It seems highly likely that the context in the accompanying document will provide the best clue of DMR's meaning behind the quote. After all, this quote is just one line in the broad description of how Unix came to be, including its relationship with MIT CTSS.
Indeed, Unix and CTSS share many common traits, as DMR acknowledges in the document. But CTSS was a product of the 1960's, and was developed for the hardware at hand- which was IBM mainframe computers. Unix was a product of the 1970's, and was also developed for the hardware at hand. DMR goes on to make many references to the DEC PDP-11 in the document. This because, by the time of his writing, the Unix OS and the PDP-11 hardware had risen to influence in a symbiotic way. The whole document is providing context for Unix in relation to the computer hardware of this "new era".
"UNIX is a general-purpose, interactive time-sharing operating system primarily for the DEC PDP-11 series of computers, and recently for the Interdata 8/32."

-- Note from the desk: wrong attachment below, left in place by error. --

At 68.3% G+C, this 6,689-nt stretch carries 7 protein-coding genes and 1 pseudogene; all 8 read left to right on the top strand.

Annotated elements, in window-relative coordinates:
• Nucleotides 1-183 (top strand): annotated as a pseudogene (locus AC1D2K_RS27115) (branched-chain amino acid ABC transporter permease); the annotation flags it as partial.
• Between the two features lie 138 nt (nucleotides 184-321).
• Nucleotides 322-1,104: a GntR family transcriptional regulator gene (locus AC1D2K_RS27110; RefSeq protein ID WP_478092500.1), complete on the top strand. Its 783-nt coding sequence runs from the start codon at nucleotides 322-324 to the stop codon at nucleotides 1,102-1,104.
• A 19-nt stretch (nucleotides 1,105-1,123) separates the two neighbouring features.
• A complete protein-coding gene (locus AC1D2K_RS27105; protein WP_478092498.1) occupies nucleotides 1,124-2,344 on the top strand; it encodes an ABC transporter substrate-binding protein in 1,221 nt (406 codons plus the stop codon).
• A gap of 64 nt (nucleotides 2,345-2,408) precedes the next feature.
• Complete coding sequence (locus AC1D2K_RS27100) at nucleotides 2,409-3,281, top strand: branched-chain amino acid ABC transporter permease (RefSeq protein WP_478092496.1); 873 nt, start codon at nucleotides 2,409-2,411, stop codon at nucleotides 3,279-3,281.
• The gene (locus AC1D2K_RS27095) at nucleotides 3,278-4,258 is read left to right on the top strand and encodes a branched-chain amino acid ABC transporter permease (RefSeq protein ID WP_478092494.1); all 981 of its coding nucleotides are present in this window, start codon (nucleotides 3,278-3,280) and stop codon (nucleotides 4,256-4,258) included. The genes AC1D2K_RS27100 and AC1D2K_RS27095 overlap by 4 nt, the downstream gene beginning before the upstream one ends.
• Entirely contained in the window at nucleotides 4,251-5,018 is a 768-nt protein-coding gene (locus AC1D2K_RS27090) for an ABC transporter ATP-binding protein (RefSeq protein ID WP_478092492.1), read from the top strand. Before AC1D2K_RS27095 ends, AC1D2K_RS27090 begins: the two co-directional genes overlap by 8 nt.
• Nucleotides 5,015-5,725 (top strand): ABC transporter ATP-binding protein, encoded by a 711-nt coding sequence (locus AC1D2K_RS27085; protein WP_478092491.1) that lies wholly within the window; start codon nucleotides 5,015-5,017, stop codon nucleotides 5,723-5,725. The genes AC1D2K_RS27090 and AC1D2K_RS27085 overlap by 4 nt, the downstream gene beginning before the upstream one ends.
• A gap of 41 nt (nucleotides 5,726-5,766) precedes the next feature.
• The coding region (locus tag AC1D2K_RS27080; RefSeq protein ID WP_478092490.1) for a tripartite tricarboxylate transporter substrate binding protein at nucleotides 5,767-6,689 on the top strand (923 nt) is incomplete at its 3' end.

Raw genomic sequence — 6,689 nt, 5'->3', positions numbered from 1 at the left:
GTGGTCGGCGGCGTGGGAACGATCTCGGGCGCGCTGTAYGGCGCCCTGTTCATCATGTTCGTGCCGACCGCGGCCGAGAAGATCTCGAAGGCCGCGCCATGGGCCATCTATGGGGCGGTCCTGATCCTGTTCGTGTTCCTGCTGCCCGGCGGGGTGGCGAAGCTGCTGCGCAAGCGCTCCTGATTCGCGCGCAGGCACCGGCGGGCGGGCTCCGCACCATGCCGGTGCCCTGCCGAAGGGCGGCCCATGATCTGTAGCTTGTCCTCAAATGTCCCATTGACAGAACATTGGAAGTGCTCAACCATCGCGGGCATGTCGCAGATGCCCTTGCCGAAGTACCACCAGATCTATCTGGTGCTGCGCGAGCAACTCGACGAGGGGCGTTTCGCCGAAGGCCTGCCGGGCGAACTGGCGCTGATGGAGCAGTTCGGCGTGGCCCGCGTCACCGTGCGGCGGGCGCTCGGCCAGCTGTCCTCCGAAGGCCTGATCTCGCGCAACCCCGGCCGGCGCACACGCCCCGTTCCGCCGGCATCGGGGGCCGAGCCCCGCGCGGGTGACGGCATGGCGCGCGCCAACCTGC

Thus, it is very likely that the interpretation of "modern" in your quote simply means "for modern (contemporary) computer hardware". DMR had been witnessing the industry transition, as IBM mainframe hardware, originally designed for batch processing, gave way to minicomputers, more suited to interactive usage. Such "modern systems" benefited from a compatible OS (Unix) with "CTSS-like" abilities.
So, "modern" most likely just means an OS for the modern hardware, rather than for "aging" IBM mainframe hardware used for CTSS in the previous decade(s).
Note: The title of the document is "The Unix Time-Sharing System...". It is not a document about the Unix C code or even the OS design, as that is not a system. The word System implies an implementation of hardware and software, and this adds farther evidence that the word "modern" in the quote means for modern hardware.